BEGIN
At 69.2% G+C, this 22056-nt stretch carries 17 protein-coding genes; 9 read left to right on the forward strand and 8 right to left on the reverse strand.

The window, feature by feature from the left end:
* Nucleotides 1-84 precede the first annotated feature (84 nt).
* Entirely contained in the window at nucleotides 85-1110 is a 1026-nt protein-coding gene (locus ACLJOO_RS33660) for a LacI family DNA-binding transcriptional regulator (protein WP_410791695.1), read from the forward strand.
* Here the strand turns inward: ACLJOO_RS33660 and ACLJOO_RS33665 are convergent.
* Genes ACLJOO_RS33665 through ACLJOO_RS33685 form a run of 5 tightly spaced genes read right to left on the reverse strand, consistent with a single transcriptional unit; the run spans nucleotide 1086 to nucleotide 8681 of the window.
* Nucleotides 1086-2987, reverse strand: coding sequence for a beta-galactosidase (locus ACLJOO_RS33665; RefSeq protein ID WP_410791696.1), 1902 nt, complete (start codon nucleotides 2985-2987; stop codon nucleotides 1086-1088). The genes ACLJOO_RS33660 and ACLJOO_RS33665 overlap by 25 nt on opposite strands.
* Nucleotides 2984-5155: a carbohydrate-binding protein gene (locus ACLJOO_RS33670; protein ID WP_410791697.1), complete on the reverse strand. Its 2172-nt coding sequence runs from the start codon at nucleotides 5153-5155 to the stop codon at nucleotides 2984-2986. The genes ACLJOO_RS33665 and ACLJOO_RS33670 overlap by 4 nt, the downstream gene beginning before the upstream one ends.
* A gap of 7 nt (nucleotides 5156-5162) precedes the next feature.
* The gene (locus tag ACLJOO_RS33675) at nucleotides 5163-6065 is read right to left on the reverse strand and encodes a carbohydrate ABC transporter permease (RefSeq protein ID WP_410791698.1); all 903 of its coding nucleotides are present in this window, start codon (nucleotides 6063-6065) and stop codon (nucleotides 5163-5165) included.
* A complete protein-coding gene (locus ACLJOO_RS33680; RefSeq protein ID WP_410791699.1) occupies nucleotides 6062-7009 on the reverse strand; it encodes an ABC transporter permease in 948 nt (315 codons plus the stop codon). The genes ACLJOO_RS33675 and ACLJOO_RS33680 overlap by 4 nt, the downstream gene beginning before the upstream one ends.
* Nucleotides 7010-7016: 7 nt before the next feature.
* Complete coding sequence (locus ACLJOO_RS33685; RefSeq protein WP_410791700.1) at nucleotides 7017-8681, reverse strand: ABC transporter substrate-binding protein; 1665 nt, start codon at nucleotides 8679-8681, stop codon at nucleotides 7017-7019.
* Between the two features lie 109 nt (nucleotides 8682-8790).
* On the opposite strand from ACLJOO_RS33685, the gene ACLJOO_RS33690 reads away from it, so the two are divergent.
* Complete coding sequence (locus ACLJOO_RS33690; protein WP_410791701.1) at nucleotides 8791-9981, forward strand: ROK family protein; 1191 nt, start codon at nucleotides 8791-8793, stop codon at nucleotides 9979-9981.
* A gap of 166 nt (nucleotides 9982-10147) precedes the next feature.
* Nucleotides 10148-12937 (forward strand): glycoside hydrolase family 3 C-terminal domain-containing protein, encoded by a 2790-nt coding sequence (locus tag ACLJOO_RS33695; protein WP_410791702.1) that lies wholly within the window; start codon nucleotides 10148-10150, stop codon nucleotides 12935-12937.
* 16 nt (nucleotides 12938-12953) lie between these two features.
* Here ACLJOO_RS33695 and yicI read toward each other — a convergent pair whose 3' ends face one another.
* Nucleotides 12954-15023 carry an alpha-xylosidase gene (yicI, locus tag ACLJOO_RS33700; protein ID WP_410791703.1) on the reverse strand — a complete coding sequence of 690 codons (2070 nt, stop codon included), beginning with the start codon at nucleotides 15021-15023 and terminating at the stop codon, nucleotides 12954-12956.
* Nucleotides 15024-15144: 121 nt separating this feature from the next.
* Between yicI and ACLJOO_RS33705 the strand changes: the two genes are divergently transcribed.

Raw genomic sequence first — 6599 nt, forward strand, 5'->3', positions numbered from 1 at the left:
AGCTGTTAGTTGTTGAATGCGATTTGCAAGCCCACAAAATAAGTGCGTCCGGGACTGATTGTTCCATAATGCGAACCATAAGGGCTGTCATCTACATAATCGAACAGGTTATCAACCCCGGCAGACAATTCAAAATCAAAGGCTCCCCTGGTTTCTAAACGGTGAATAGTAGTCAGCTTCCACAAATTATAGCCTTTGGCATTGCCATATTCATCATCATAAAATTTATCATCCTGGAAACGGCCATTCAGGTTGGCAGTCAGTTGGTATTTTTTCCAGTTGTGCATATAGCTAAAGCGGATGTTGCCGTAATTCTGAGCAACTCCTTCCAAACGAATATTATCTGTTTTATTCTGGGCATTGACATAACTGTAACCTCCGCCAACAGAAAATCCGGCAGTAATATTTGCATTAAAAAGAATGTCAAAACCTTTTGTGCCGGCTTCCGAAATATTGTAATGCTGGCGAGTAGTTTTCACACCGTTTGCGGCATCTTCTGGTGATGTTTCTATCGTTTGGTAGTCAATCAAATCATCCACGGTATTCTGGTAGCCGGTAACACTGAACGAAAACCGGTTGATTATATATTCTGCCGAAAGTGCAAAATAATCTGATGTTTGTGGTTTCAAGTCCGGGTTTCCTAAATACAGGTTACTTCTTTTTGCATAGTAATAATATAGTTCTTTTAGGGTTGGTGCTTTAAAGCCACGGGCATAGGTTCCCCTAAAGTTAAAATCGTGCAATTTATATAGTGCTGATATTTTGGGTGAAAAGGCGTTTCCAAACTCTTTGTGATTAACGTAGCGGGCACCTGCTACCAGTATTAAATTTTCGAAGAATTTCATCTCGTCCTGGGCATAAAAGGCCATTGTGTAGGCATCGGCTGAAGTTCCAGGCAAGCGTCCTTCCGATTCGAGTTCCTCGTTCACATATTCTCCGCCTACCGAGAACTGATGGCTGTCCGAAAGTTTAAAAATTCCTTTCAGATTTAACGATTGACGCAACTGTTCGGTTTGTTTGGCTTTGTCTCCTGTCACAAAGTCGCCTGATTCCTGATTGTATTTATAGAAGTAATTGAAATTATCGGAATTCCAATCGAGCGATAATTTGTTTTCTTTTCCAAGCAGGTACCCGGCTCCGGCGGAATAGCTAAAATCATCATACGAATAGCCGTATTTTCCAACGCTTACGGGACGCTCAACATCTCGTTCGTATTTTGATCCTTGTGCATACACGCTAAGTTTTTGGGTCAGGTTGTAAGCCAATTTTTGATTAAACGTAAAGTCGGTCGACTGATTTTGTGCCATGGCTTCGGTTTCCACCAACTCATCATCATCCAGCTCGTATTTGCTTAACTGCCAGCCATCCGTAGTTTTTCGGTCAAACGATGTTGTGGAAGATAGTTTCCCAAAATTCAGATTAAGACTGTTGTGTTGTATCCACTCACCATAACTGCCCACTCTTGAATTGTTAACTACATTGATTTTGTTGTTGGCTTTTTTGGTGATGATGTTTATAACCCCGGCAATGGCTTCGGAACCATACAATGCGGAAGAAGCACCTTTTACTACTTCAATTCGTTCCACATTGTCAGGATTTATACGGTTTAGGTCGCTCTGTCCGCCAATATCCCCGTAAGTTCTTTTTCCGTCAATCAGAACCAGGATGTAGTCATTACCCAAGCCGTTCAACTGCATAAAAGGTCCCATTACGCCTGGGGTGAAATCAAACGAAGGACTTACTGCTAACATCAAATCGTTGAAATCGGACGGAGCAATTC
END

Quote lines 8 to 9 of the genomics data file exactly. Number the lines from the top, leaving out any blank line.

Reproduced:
* Nucleotides 2984-5155: a carbohydrate-binding protein gene (locus ACLJOO_RS33670; protein ID WP_410791697.1), complete on the reverse strand. Its 2172-nt coding sequence runs from the start codon at nucleotides 5153-5155 to the stop codon at nucleotides 2984-2986. The genes ACLJOO_RS33665 and ACLJOO_RS33670 overlap by 4 nt, the downstream gene beginning before the upstream one ends.
* A gap of 7 nt (nucleotides 5156-5162) precedes the next feature.